Everyone agrees that Caravaggio was a revolutionary painter, but the reasons we give often tend toward the superficial: he was a realist, he was provocative, he was theatrical, and so on. The fact is that there were many realist, provocative, theatrical artists before Caravaggio, and many endowed with these qualities after him were influenced by someone else. So what makes Caravaggio so special? Michael Fried claims it was the extraordinary presence of “absorption” and “distancing” in his work. Although Caravaggio was not the first to explore these themes (cf. Michelangelo’s prophets and sibyls in the Sistine Chapel), Fried argues that the Lombard genius was the first to bring them to the fore. He also believes that the (not necessarily chronological) moments of absorption/immersion and distancing/specularity tell us something about the philosophical milieu in which Caravaggio worked. Skepticism challenged the certainty that other minds exist, and Caravaggio responded with a psychological realism more powerful and sophisticated than any philosophical argument.
Music

Vladimir Ashkenazy and the Sydney Symphony Play Mahler’s Sixth; Jean-Efflam Bavouzet, Liszt’s Second Piano Concerto

In a way it is pointless to try to write words on music like this, but here goes anyway. It doesn't really help to read glib selective quotations from even the composer describing the music, sometimes in a single word, "tragic," "fate," "Heldenmord" fail to do justice while missweighing one idea, like a greedy fruit grocer. The Mahlers deep and checkered feelings about his Sixth Symphony are clearer from this quotation from Alma Mahler's memoirs, even if it does sound ambiguous or contradictory at one level:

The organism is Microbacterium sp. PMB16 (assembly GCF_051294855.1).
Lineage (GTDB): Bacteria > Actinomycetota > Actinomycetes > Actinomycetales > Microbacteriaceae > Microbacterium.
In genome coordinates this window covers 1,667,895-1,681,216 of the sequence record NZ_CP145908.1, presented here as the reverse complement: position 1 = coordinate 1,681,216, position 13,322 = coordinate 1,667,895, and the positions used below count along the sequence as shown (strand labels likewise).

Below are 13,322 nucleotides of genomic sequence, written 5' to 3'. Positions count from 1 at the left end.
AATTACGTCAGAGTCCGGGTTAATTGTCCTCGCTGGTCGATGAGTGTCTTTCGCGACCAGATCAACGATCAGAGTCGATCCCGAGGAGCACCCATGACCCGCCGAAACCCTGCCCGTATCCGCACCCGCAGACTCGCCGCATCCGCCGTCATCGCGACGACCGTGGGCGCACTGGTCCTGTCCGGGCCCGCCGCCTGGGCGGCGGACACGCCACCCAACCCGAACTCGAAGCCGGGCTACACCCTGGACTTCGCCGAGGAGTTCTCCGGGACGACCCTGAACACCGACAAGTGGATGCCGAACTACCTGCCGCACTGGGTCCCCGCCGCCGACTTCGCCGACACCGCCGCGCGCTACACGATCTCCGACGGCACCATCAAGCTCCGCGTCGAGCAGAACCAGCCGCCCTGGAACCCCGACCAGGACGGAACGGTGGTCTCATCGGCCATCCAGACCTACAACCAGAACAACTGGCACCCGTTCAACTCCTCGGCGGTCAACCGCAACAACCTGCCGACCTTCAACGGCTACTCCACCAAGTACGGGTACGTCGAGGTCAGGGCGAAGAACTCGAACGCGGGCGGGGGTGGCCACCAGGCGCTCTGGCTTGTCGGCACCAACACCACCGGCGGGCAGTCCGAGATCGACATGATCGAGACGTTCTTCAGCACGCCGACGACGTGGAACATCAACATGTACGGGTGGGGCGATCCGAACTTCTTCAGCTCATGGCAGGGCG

Art

Roma e l’antico: Realtà e visione nel 700. Palazzo Sciarra (Rome) until March 6.

Draped in rich onyx and agate, the Minerva d’Orsay perhaps best represents the hybrid aesthetic the Fondazione Roma wants to showcase in this its first exhibition in a newly dedicated space at the Palazzo Sciarra. Originally dating from the Hadrian Era (117-138 C.E.), the Minerva d’Orsay was meticulously reconstructed according to the refined sensibilities of English and French tourists in Rome. She exemplifies the unique blend of purity and sumptuousness that was the standard of eighteenth-century aristocratic taste. The developing science of archeology helped saturate a market of ruins-turned-domestic-treasures that artisans in turn viewed as much an opportunity for creativity as restoration. A large vase of Giambattista Piranesi (1720-1778) composed of fragments dating from various periods is a fine example of the pastiche approach to restoration. It is not entirely clear if Piranesi passed these items off as originals or reproductions, but they brought in a pretty penny just the same.